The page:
A team of 18 mathematicians working on the Atlas of Lie Groups and Representations have completed computing the Kazhdan-Lusztig-Vogan polynomial for the exceptional Lie group . There’s a good explanation by John Baez at The n-Category Café (warning: technical).
I feel a sort of connection to this project, mostly socially. For one thing, it may seem odd but my advisor does a Lie algebra representations — not knot theory like I do — which is very closely related to the theory of Lie groups. His first graduate student, Jeff Adams, led the charge for . Dr. Adams was one of the best professors I had as an undergrad, and I probably owe my category-friendliness to his style in teaching the year-long graduate abstract algebra course I took, as well as his course on the classical groups. That approach of his probably has something to do with his being a student of Zuckerman’s. And around we go.
I’m back from Ohio at the College Perk again. The place looks a lot different in daylight. Anyhow, since the last few days have been a little short on the exposition, I thought I’d cover integers.
Okay, we’ve covered that the natural numbers are a commutative ordered monoid. We can add numbers, but we’re used to subtracting numbers too. The problem is that we can’t subtract with just the natural numbers — they aren’t a group. What could we do with ?
Well, let’s just throw it in. In fact, let’s just throw in a new element for every possible subtraction of natural numbers. And since we can get back any natural number by subtracting zero from it, let’s just throw out all the original numbers and just work with these differences. We’re looking at the set of all pairs of natural numbers.
Oops, now we’ve overdone it. Clearly some of these differences should be the same. In particular, should be the same as . If we repeat this relation we can see that should be the same as where we’re using the definition of addition of natural numbers from last time. We can clean this up and write all of these in one fell swoop by defining the equivalence relation: . After checking that this is indeed an equivalence relation, we can pass to the set of equivalence classes and call these the integers .
Now we have to add structure to this set. We define an order on the integers by . The caveat here is that we have to check that if we replace a pair with an equivalent pair we get the same answer. Let’s say , , and . Then
so . The first equality uses the equivalences we assumed and the second uses the inequality. Throughout we’re using the associativity and commutativity. That the first inequality implies the second follows because addition of natural numbers preserves order.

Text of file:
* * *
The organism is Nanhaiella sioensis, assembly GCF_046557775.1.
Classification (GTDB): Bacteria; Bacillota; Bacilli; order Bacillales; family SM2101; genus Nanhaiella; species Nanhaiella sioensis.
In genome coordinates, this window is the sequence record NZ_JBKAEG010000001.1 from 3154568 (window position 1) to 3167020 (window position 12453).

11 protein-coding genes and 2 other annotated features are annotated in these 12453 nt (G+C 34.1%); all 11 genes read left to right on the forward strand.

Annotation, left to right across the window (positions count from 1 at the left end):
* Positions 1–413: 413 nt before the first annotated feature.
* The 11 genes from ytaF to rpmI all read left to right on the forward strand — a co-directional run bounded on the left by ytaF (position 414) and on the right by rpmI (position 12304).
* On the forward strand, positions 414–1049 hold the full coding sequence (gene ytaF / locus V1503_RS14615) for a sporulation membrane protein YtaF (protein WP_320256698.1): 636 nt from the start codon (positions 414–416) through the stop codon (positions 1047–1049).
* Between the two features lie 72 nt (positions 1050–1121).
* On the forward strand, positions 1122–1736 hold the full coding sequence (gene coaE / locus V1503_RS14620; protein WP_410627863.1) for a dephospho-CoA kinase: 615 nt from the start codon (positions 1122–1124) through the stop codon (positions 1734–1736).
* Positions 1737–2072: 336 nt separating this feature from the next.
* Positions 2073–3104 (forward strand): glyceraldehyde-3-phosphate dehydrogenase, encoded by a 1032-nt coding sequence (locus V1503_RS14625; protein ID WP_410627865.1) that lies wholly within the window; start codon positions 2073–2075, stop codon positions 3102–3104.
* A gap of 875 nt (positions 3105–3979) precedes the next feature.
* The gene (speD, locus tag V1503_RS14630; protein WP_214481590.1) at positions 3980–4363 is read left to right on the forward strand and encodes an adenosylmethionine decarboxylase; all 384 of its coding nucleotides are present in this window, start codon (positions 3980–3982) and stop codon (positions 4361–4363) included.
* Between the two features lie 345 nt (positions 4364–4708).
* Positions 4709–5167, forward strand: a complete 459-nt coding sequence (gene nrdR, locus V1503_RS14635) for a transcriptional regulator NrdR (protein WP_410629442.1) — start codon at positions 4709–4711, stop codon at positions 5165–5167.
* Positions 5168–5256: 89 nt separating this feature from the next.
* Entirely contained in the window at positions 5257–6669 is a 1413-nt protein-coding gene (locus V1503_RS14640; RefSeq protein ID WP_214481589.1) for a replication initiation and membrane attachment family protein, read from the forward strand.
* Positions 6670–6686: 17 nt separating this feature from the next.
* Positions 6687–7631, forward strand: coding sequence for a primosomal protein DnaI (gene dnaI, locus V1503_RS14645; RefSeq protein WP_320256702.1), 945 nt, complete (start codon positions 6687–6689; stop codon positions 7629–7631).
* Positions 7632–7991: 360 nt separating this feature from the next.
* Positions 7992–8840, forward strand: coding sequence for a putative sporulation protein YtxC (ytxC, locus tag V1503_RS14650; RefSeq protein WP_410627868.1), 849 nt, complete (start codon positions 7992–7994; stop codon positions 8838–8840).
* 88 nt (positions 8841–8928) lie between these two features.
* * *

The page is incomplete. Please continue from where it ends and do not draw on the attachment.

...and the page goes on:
We get an addition as well. We define . It’s important to note here that the addition on the left is how we’re defining the sum of two pairs, and those on the right are additions of natural numbers we already know how to do. Now if and we see
so . Addition of integers doesn’t depend on which representative pairs we use. It’s easy now to check that this addition is associative and commutative, that is an additive identity, that (giving additive inverses), and that addition preserves the order structure. All this together makes into an ordered abelian group.
Now we can relate the integers back to the natural numbers. Since the integers are a group, they’re also a monoid. We can give a monoid homomorphism embedding . Send the natural number to the integer represented by . We call the nonzero integers of this form “positive”, and their inverses of the form “negative”. We can verify that and . Check that every integer has a unique representative pair with on one side or the other, so each is either positive, negative, or zero. From now on we’ll just write for the integer represented by and for the one represented by , as we’re used to.
I’ve posted the slides for my talk. There are a few typos that I noticed as I was speaking, but nothing that makes it incomprehensible. I actually started the lecture on page 10 to save time, and because the run-up is pretty standard material.
Still no wireless, so I’ll again jot a little something about the noteworthy talks.
Louis Kauffman gave a talk about an invariant of “virtual” knots and links, which are described in his paper that I linked to the other day. The invariant is an extension of the Kauffman bracket that I extend to tangles. An obvious question is how to do both extensions, getting functors on the category of virtual tangles.
Heather Dye, Kauffman’s former student, then spoke on virtual homotopy. This may well be related to Allison Henrich’s work on Legendrian virtual knots. It’s all tangled (har) up together.
I gave my talk after that. I’ll make a separate post with the link to my slides.
After lunch, Alexander Shumakovitch gave a very clear (though not yet complete) combinatorial categorification of HOMFLY evaluations. There’s a parameter in his theory, and setting it to 2 gives back the combinatorial version of Khovanov homology. Setting it to higher values should correspond to what Josh Sussan — currently finishing his Ph.D. here at Yale — has done in the representation-theoretic picture for .
The last talk that really grabbed me was Michael “Cap” Khoury’s explanation of a new definition for the Alexander-Conway polynomial. The really interesting thing here is that it really looks like he’s realizing it as some sort of representable functor on some sort of category. Almost, but not quite. We talked for a bit about what’s missing, and I don’t think it’s impossible to push it a bit and get that last lousy point.